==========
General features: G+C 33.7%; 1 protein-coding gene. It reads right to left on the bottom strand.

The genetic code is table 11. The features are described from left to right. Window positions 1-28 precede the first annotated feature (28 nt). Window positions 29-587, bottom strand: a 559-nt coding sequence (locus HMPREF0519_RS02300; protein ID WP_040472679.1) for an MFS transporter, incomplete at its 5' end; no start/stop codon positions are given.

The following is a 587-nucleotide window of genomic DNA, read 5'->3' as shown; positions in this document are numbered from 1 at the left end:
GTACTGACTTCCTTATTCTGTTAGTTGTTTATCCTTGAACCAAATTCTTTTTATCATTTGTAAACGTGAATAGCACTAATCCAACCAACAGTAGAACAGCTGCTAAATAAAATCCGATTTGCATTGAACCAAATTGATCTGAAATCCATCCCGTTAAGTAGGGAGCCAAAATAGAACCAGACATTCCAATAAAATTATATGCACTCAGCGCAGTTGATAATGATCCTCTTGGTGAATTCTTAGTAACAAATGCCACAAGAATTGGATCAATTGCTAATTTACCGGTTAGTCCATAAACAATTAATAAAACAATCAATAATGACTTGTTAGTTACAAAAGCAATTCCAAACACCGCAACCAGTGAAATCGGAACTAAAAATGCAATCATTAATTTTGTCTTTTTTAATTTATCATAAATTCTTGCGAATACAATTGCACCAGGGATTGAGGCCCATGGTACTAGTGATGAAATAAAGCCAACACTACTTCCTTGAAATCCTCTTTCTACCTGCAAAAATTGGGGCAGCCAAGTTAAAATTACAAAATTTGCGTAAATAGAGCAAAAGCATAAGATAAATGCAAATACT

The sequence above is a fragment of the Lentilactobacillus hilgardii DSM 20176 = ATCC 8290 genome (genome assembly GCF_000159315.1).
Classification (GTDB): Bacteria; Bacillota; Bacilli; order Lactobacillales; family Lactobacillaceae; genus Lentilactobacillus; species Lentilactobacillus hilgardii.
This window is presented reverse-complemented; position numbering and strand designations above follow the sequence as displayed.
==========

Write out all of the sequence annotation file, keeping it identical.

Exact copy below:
General features: G+C 33.7%; 1 protein-coding gene. It reads right to left on the bottom strand.

The genetic code is table 11. The features are described from left to right. Window positions 1-28 precede the first annotated feature (28 nt). Window positions 29-587, bottom strand: a 559-nt coding sequence (locus HMPREF0519_RS02300; protein ID WP_040472679.1) for an MFS transporter, incomplete at its 5' end; no start/stop codon positions are given.

The following is a 587-nucleotide window of genomic DNA, read 5'->3' as shown; positions in this document are numbered from 1 at the left end:
GTACTGACTTCCTTATTCTGTTAGTTGTTTATCCTTGAACCAAATTCTTTTTATCATTTGTAAACGTGAATAGCACTAATCCAACCAACAGTAGAACAGCTGCTAAATAAAATCCGATTTGCATTGAACCAAATTGATCTGAAATCCATCCCGTTAAGTAGGGAGCCAAAATAGAACCAGACATTCCAATAAAATTATATGCACTCAGCGCAGTTGATAATGATCCTCTTGGTGAATTCTTAGTAACAAATGCCACAAGAATTGGATCAATTGCTAATTTACCGGTTAGTCCATAAACAATTAATAAAACAATCAATAATGACTTGTTAGTTACAAAAGCAATTCCAAACACCGCAACCAGTGAAATCGGAACTAAAAATGCAATCATTAATTTTGTCTTTTTTAATTTATCATAAATTCTTGCGAATACAATTGCACCAGGGATTGAGGCCCATGGTACTAGTGATGAAATAAAGCCAACACTACTTCCTTGAAATCCTCTTTCTACCTGCAAAAATTGGGGCAGCCAAGTTAAAATTACAAAATTTGCGTAAATAGAGCAAAAGCATAAGATAAATGCAAATACT

The sequence above is a fragment of the Lentilactobacillus hilgardii DSM 20176 = ATCC 8290 genome (genome assembly GCF_000159315.1).
Classification (GTDB): Bacteria; Bacillota; Bacilli; order Lactobacillales; family Lactobacillaceae; genus Lentilactobacillus; species Lentilactobacillus hilgardii.
This window is presented reverse-complemented; position numbering and strand designations above follow the sequence as displayed.